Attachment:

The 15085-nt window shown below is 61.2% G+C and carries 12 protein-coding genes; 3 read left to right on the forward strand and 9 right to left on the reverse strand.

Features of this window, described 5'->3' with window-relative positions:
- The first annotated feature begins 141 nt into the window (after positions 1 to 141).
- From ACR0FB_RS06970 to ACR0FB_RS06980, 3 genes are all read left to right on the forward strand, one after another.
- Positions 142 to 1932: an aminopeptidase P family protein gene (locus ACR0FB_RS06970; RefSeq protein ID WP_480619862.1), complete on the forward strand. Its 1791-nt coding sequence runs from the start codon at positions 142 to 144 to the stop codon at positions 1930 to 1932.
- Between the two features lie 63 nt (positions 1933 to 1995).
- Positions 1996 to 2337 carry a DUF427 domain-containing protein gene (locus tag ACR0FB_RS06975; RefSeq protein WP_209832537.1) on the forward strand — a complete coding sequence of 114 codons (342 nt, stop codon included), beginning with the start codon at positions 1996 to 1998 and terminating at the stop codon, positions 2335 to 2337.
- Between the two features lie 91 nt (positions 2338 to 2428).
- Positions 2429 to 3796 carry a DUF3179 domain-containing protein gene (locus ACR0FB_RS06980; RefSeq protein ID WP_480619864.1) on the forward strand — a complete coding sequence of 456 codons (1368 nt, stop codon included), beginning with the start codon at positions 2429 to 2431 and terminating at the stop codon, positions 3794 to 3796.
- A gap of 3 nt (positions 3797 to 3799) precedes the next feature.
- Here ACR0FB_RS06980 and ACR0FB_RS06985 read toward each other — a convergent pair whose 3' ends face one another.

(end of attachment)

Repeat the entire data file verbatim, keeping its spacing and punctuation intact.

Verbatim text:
The 15085-nt window shown below is 61.2% G+C and carries 12 protein-coding genes; 3 read left to right on the forward strand and 9 right to left on the reverse strand.

Features of this window, described 5'->3' with window-relative positions:
- The first annotated feature begins 141 nt into the window (after positions 1 to 141).
- From ACR0FB_RS06970 to ACR0FB_RS06980, 3 genes are all read left to right on the forward strand, one after another.
- Positions 142 to 1932: an aminopeptidase P family protein gene (locus ACR0FB_RS06970; RefSeq protein ID WP_480619862.1), complete on the forward strand. Its 1791-nt coding sequence runs from the start codon at positions 142 to 144 to the stop codon at positions 1930 to 1932.
- Between the two features lie 63 nt (positions 1933 to 1995).
- Positions 1996 to 2337 carry a DUF427 domain-containing protein gene (locus tag ACR0FB_RS06975; RefSeq protein WP_209832537.1) on the forward strand — a complete coding sequence of 114 codons (342 nt, stop codon included), beginning with the start codon at positions 1996 to 1998 and terminating at the stop codon, positions 2335 to 2337.
- Between the two features lie 91 nt (positions 2338 to 2428).
- Positions 2429 to 3796 carry a DUF3179 domain-containing protein gene (locus ACR0FB_RS06980; RefSeq protein ID WP_480619864.1) on the forward strand — a complete coding sequence of 456 codons (1368 nt, stop codon included), beginning with the start codon at positions 2429 to 2431 and terminating at the stop codon, positions 3794 to 3796.
- A gap of 3 nt (positions 3797 to 3799) precedes the next feature.
- Here ACR0FB_RS06980 and ACR0FB_RS06985 read toward each other — a convergent pair whose 3' ends face one another.